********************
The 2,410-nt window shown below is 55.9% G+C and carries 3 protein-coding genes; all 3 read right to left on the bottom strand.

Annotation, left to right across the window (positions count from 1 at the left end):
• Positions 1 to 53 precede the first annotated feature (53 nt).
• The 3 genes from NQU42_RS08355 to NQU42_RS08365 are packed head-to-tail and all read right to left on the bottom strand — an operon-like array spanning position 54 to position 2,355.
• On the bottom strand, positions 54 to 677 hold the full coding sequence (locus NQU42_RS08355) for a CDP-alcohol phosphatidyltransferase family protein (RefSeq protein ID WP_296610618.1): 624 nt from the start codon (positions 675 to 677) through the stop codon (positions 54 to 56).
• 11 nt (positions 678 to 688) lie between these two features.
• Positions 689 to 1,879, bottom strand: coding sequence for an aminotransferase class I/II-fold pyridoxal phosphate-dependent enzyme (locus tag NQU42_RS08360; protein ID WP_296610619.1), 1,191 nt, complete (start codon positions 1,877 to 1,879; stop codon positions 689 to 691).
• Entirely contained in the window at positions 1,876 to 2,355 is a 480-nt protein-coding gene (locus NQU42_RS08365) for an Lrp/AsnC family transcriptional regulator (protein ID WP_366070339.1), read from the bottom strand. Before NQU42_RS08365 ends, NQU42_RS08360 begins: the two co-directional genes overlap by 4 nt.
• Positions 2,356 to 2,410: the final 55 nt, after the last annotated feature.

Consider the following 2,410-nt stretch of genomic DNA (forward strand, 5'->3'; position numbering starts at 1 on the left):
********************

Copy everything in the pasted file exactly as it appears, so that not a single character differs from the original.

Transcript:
The 2,410-nt window shown below is 55.9% G+C and carries 3 protein-coding genes; all 3 read right to left on the bottom strand.

Annotation, left to right across the window (positions count from 1 at the left end):
• Positions 1 to 53 precede the first annotated feature (53 nt).
• The 3 genes from NQU42_RS08355 to NQU42_RS08365 are packed head-to-tail and all read right to left on the bottom strand — an operon-like array spanning position 54 to position 2,355.
• On the bottom strand, positions 54 to 677 hold the full coding sequence (locus NQU42_RS08355) for a CDP-alcohol phosphatidyltransferase family protein (RefSeq protein ID WP_296610618.1): 624 nt from the start codon (positions 675 to 677) through the stop codon (positions 54 to 56).
• 11 nt (positions 678 to 688) lie between these two features.
• Positions 689 to 1,879, bottom strand: coding sequence for an aminotransferase class I/II-fold pyridoxal phosphate-dependent enzyme (locus tag NQU42_RS08360; protein ID WP_296610619.1), 1,191 nt, complete (start codon positions 1,877 to 1,879; stop codon positions 689 to 691).
• Entirely contained in the window at positions 1,876 to 2,355 is a 480-nt protein-coding gene (locus NQU42_RS08365) for an Lrp/AsnC family transcriptional regulator (protein ID WP_366070339.1), read from the bottom strand. Before NQU42_RS08365 ends, NQU42_RS08360 begins: the two co-directional genes overlap by 4 nt.
• Positions 2,356 to 2,410: the final 55 nt, after the last annotated feature.

Consider the following 2,410-nt stretch of genomic DNA (forward strand, 5'->3'; position numbering starts at 1 on the left):